If a dental patient complains of reoccurring headaches that are accompanied by pain around the temporalis muscle, they may have what’s called a “TMJ (temporomandibular joint) headache.” According to the diagnostic criteria of the National Institute of Dental and Craniofacial Research, any headache that is associated with jaw movements and muscle pain may be attributed to TMJ problems. Dentists treating TMJ problems have known for many years that there is considerable overlap between headaches and TMD (temporomandibular joint disorder), with around 70% of headache sufferers having a clinically confirmed TMD. Most TMD sufferers report a significant improvement in their headaches after receiving treatment for their TMD.
According to a study on the diagnostic criteria for temporomandibular disorders, for a diagnosis of a “headache attributed to TMD” (HATMD), the patient’s headache symptoms should be affected by jaw clenching, chewing, other movements, the presence of tenderness in the temporal region and palpatory tenderness.
Recognizing TMJ Headache Symptoms in Your Patients
Signs of a TMJ headache include both headache and TMJ symptoms. A TMJ headache can manifest as any type of headache and may coexist with tension-type headaches and migraine headaches. With our assistance, patients should be able to recognize if they have experienced symptoms of these common headaches.
|Tension-Type Headache Symptoms|
|Pain in a band-like pattern around the temple area|
|Pain that is aching, squeezing or dull|
|Sensitivity in the temples, neck and shoulders|
|No nausea or vomiting|
|Migraine Headache Symptoms|
|Pre-migraine symptoms like mood swings or constipation|
|Visual disturbances (aura) before or during the headache|
|Throbbing pain in the temple area|
|Sensitivity to light, sound and touch|
|Nausea and vomiting|
Discussions with patients about their headaches can be expanded to include the TMJ, which often needs a more thorough look. While there are over 30 different types of TMJ disorders, the most common TMJ symptoms include:
- Jaw pain or tenderness
- Dull pain in the face or jaw muscles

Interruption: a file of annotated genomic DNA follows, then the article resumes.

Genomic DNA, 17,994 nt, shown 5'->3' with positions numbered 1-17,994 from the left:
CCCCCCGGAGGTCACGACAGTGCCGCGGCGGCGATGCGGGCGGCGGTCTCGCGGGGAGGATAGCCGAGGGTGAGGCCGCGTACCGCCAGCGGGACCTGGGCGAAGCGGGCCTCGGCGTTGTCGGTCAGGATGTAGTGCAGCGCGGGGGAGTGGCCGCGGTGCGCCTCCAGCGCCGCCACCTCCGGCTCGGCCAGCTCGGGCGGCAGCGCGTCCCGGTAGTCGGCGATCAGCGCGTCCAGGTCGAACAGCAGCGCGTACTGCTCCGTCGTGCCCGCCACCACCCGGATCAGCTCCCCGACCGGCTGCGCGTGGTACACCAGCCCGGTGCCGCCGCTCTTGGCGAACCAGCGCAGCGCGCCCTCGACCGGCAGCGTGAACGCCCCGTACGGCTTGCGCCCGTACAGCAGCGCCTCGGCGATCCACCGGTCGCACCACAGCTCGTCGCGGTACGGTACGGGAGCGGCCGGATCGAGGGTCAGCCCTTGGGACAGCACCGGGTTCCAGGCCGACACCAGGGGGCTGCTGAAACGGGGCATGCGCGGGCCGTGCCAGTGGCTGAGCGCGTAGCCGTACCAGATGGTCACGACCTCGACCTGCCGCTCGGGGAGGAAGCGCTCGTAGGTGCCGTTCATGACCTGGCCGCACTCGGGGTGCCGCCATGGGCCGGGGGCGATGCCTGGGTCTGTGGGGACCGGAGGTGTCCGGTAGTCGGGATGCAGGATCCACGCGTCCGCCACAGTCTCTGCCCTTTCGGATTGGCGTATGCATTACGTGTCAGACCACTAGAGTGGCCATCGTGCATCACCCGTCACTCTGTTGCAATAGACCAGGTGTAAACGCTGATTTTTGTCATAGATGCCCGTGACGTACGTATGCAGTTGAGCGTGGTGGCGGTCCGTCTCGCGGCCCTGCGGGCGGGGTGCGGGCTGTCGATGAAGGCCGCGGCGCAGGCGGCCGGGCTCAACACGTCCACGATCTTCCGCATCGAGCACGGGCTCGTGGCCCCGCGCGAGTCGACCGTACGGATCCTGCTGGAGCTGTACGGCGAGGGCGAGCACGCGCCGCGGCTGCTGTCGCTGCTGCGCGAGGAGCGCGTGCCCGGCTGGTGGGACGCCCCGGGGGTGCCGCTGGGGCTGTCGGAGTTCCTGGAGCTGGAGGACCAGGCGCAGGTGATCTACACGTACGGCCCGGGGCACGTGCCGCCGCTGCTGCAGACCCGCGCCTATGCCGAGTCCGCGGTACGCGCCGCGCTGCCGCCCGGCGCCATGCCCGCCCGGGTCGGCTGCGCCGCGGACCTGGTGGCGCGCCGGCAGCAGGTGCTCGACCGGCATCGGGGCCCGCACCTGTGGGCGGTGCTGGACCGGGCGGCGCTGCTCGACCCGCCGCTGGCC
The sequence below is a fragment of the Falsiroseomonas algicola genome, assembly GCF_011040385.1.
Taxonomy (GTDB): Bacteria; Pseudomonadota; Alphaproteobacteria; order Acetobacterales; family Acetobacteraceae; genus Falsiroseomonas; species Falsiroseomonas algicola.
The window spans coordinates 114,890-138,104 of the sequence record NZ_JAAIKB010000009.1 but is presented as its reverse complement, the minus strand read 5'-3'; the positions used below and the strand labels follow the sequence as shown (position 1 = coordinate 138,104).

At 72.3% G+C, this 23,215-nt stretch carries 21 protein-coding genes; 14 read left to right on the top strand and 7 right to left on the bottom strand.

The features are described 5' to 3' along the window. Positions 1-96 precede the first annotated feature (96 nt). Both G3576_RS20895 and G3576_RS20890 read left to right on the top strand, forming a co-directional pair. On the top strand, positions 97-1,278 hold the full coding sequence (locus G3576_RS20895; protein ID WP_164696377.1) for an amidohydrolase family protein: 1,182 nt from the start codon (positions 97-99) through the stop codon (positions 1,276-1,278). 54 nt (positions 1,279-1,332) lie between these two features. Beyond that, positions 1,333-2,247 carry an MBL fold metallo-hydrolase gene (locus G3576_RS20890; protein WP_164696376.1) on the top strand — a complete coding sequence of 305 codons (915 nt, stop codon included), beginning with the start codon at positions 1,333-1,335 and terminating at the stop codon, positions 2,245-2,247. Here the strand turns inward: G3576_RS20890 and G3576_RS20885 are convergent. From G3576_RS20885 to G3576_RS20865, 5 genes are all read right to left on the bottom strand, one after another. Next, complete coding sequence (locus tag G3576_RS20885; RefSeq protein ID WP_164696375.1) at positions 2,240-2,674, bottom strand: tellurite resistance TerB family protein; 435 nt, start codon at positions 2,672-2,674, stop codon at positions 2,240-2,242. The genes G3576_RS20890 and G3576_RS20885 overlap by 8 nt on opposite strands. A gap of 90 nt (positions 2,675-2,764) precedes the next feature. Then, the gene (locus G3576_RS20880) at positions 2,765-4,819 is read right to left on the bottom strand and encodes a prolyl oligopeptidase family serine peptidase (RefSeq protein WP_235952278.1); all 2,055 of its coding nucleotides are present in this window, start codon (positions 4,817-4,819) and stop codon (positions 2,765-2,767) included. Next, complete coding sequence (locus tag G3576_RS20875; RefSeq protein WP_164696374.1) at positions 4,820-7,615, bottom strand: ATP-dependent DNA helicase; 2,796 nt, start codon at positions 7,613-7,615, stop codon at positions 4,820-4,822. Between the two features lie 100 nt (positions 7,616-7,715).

- Decreased range of motion of the jaw
- Pain when chewing, yawning or talking
- Jaw clenching or grinding
- Popping or cracking sounds in the joint
- Pain connected to the ear
Completion of a focused clinical examination to determine if there is a HATMD will include the presence of triggerable tenderness in the temporalis muscle. At times, the diagnosis is not so straightforward, and you may need to refer your patient to a healthcare professional to get a clearer diagnosis.
How Can You Provide TMJ Headache Relief to Your Patients?
Headache and TMJ disorders have significant overlap in terms of anatomy, biology and clinical features. To determine if a patient’s TMJ disorder is contributing to their headaches, a multimodal strategy is ideal. Each intervention will have an additive effect in providing jaw-pain relief with a reduction in the frequency of associated headaches. Such an approach can include physical therapy, jaw rest, thermal therapy and migraine prevention devices.
- Physical therapy: Jaw exercises are considered first-line therapy for painful TMJ disorders and have consistent positive treatment results.
- Jaw rest: It is important that the patient rests their jaw by eating foods that are not chewy or hard.
- Thermal therapy: The patient can apply heat or ice packs to aching jaw muscles, which can increase blood flow, reduce pain, improve tissue extensibility, and promote movement.
- Migraine prevention device: Anterior disclusion devices like the NTI-tss® Plus or NTI OmniSplint® prevent harmful clenching and help the jaw joint find its most comfortable position.
The NTI-tss Plus and NTI OmniSplint can be prescribed by any dentist looking to help a patient suffering from TMJ headaches. These devices are designed to keep the posterior teeth out of occlusion, which reduces clenching intensity and protects against tooth wear. For women who are nursing or pregnant, these devices provide a non-pharmacological solution to headache pain.
Patients in pain are often desperate for help. Many physicians remain unaware of this treatment option and the opportunities it provides for practice growth. We have a unique chance as dentists to provide these multimodal treatment options to patients in need.